At the corner where the lane opens out into the court, some women sit with their backs against the grey stones of the wall. Their dress is that common to the humbler class of the country- a linen frock extending the full length of the person, loosely gathered at the waist; and a veil or wimple broad enough, after covering the head, to wrap the shoulders. Their merchandise is contained in a number of earthen jars, such as are still used in the East for bringing water from the wells, and some leathern bottles. Among the jars and bottles, rolling upon the stony floor, regardless of the crowd and cold, often in danger but never hurt, play half-a-dozen half-naked children; their brown bodies, jetty eyes, and thick blade hair attesting the blood of Israel. Sometimes, from under the wimples, the mothers look up, and in the vernacular modestly bespeak their trade: in the bottles “honey of grapes,” in the jars “strong drink.” Their entreaties are generally lost in the general uproar, and they fare illy against the many competitors: brawny fellows with bare legs, dirty tunics, and long beards, going about with bottles lashed to their backs, and shouting, “Honey of wine! Grapes of En-Gedi!” When a customer halts one of them, round comes the bottle, and, upon lifting the thumb from the nozzle, out into the ready cup gushes the deep-red blood of the luscious berry.
Scarcely less blatant are the dealers in birds- doves, ducks, and frequently the singing bulbul, or nightingale, most frequently pigeons; and buyers, receiving them from the nets, seldom fail to think of the perilous life of the catchers, bold climbers of the cliffs; now hanging with hand and foot to the face of the crag, now swinging in a basket far down the mountain fissure.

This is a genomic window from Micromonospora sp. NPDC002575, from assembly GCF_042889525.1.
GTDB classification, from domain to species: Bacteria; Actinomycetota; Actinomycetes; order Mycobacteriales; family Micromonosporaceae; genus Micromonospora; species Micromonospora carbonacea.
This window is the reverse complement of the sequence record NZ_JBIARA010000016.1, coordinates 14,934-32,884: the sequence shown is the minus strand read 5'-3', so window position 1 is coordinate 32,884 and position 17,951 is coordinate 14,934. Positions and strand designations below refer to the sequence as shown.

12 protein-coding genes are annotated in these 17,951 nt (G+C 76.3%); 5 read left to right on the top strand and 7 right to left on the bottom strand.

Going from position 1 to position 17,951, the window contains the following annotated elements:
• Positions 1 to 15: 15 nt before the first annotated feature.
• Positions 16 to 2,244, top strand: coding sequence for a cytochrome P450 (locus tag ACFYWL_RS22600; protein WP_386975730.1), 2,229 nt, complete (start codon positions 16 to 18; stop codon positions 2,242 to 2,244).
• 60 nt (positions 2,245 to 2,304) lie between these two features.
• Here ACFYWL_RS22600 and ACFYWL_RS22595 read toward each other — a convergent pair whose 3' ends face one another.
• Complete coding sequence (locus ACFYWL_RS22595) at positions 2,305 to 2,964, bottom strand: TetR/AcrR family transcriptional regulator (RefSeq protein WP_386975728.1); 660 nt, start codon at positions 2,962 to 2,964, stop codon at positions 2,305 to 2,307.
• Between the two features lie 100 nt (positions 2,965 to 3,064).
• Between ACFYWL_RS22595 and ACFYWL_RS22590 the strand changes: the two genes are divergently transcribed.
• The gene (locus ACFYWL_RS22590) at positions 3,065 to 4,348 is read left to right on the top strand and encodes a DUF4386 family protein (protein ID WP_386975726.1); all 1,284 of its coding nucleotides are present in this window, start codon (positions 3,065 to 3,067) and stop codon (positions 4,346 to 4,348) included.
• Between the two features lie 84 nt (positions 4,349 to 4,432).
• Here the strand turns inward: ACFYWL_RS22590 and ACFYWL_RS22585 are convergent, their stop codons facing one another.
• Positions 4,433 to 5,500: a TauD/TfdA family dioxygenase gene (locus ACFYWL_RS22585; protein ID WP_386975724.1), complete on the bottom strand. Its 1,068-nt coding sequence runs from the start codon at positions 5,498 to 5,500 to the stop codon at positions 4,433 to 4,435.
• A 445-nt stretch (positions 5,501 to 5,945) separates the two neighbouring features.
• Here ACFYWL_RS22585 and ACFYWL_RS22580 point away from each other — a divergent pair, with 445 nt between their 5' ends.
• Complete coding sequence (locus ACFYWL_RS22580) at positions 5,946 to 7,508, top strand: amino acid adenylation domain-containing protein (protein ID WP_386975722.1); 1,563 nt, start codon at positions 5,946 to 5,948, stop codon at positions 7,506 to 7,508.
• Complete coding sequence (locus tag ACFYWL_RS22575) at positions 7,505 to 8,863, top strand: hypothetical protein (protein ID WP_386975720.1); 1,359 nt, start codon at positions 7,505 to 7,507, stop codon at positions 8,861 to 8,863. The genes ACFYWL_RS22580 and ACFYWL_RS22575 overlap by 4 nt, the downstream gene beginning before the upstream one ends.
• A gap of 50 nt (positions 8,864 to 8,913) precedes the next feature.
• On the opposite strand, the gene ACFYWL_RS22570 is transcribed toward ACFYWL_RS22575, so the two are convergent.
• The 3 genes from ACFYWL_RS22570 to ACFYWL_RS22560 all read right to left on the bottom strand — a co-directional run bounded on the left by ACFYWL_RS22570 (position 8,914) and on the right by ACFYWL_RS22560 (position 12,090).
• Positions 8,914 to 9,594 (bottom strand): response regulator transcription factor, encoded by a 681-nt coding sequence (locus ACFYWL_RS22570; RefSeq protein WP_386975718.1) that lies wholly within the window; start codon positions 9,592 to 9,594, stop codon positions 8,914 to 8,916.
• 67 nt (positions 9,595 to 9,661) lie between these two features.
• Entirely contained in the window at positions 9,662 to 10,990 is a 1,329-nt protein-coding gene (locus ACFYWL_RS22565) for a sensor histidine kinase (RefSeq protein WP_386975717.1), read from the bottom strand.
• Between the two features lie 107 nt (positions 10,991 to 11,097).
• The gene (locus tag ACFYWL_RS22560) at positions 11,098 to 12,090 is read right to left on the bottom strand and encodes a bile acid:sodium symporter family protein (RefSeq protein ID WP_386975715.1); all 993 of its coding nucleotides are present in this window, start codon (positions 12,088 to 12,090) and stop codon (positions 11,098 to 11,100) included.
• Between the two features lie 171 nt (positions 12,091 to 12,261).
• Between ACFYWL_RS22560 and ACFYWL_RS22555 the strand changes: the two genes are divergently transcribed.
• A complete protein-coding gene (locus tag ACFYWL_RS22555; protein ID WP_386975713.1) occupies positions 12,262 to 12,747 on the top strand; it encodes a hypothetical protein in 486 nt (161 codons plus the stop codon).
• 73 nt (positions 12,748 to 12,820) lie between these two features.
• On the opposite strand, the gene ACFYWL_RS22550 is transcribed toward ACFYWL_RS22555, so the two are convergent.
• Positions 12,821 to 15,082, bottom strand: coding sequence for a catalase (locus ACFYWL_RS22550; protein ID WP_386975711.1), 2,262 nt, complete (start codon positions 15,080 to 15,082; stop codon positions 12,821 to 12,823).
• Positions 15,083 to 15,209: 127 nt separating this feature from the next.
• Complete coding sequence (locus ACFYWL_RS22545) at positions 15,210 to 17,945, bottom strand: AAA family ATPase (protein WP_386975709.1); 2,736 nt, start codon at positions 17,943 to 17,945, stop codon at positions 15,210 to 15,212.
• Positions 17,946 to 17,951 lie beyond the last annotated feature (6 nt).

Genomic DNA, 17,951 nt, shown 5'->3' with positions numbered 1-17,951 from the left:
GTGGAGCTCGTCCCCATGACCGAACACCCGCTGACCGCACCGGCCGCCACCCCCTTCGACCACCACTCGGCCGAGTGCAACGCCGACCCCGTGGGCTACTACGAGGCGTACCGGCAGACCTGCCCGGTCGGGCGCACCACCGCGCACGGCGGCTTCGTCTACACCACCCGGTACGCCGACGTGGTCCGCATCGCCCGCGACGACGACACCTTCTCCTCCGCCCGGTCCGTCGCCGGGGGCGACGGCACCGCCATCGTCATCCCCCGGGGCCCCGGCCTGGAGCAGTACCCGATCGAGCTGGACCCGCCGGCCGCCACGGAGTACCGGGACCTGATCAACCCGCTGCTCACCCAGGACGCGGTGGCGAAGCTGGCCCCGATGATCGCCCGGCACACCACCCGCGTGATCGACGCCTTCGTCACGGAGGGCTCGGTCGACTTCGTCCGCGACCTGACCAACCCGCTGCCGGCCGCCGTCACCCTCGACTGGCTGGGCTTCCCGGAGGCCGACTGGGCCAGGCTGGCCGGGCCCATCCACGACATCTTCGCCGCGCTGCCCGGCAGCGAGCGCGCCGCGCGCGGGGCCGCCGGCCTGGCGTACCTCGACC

Blent with peddlers of jewellery- sharp men cloaked in scarlet and blue, top-heavy under prodigious white turbans, and fully conscious of the power there is in the lustre of a ribbon and the incisive gleam of gold, whether in bracelet or necklace, or in rings for the finger or the nose- and with peddlers of household utensils, and with dealers in wearing-apparel, and with retailers of unguents for anointing the person, and with hucksters of all articles, fanciful as well as of need, hither and thither, tugging at halters and ropes, now screaming, now coaxing, toil the vendors of animals- donkeys, horses, calves, sheep, bleating kids, and awkward camels; animals of every kind except the outlawed swine. All these are there; not singly, as described, but many times repeated; not in one place, but everywhere in the market.
Turning from this scene in the lane and court, this glance at the sellers and their commodities, the reader has need to give attention, in the next place, to visitors and buyers, for which the best studies will be found outside the gates, where the spectacle is quite as varied and animated; indeed, it may be more so, for there are superadded the effects of tent, booth, and sook, greater space, larger crowd, more unqualified freedom, and the glory of the Eastern sunshine.